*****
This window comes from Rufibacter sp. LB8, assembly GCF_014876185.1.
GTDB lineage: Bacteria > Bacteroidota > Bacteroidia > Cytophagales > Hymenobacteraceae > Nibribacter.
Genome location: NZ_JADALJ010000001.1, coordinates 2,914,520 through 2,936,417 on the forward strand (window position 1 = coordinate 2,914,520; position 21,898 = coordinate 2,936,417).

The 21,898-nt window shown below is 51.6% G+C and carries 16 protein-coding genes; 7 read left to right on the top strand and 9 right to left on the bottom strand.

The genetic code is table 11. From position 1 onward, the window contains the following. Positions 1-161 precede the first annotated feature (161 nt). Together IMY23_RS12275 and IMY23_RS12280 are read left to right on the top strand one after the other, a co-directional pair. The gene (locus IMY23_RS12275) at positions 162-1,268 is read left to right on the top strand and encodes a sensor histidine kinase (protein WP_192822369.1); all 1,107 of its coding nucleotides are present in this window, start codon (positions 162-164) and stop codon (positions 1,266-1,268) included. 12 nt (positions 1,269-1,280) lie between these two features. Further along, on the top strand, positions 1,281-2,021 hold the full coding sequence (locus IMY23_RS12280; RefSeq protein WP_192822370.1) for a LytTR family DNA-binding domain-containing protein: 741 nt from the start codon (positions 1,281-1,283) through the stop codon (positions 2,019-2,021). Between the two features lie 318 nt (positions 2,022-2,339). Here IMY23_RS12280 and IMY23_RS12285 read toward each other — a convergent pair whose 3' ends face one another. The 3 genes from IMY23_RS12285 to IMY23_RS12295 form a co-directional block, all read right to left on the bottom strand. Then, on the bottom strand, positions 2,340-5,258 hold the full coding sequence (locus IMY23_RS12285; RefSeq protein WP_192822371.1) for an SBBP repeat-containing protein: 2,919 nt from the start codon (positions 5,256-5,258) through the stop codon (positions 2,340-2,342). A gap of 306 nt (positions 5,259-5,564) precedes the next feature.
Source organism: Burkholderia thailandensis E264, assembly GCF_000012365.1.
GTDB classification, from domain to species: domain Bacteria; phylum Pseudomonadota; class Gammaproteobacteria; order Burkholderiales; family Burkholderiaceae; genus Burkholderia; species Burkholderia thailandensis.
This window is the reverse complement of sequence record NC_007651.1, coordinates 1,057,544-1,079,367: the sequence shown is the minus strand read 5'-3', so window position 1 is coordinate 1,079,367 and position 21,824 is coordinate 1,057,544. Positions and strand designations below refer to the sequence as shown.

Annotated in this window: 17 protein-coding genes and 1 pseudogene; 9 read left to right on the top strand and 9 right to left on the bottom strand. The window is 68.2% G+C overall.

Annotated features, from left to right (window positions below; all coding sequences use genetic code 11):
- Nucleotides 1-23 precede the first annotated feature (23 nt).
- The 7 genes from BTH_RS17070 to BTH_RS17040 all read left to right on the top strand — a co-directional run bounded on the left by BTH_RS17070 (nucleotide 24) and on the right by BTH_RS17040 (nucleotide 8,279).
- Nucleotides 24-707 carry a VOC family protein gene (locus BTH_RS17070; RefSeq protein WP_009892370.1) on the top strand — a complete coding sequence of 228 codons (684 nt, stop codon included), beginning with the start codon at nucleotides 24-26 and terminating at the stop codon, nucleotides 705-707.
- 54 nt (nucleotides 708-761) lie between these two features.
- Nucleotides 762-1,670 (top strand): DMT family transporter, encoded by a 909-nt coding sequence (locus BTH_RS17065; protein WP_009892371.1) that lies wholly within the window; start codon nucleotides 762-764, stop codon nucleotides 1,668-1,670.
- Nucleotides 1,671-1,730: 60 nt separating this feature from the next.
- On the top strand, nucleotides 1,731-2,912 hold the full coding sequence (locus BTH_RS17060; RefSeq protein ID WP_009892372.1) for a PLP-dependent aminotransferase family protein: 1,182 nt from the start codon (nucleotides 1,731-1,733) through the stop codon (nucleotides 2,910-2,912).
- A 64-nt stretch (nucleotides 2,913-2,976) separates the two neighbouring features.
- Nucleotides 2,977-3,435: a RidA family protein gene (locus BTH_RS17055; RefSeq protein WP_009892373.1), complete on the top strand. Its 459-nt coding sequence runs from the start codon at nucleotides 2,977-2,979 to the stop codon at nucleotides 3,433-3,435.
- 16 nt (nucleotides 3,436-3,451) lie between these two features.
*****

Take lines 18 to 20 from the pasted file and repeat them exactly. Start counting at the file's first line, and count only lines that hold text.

- A 64-nt stretch (nucleotides 2,913-2,976) separates the two neighbouring features.
- Nucleotides 2,977-3,435: a RidA family protein gene (locus BTH_RS17055; RefSeq protein WP_009892373.1), complete on the top strand. Its 459-nt coding sequence runs from the start codon at nucleotides 2,977-2,979 to the stop codon at nucleotides 3,433-3,435.
- 16 nt (nucleotides 3,436-3,451) lie between these two features.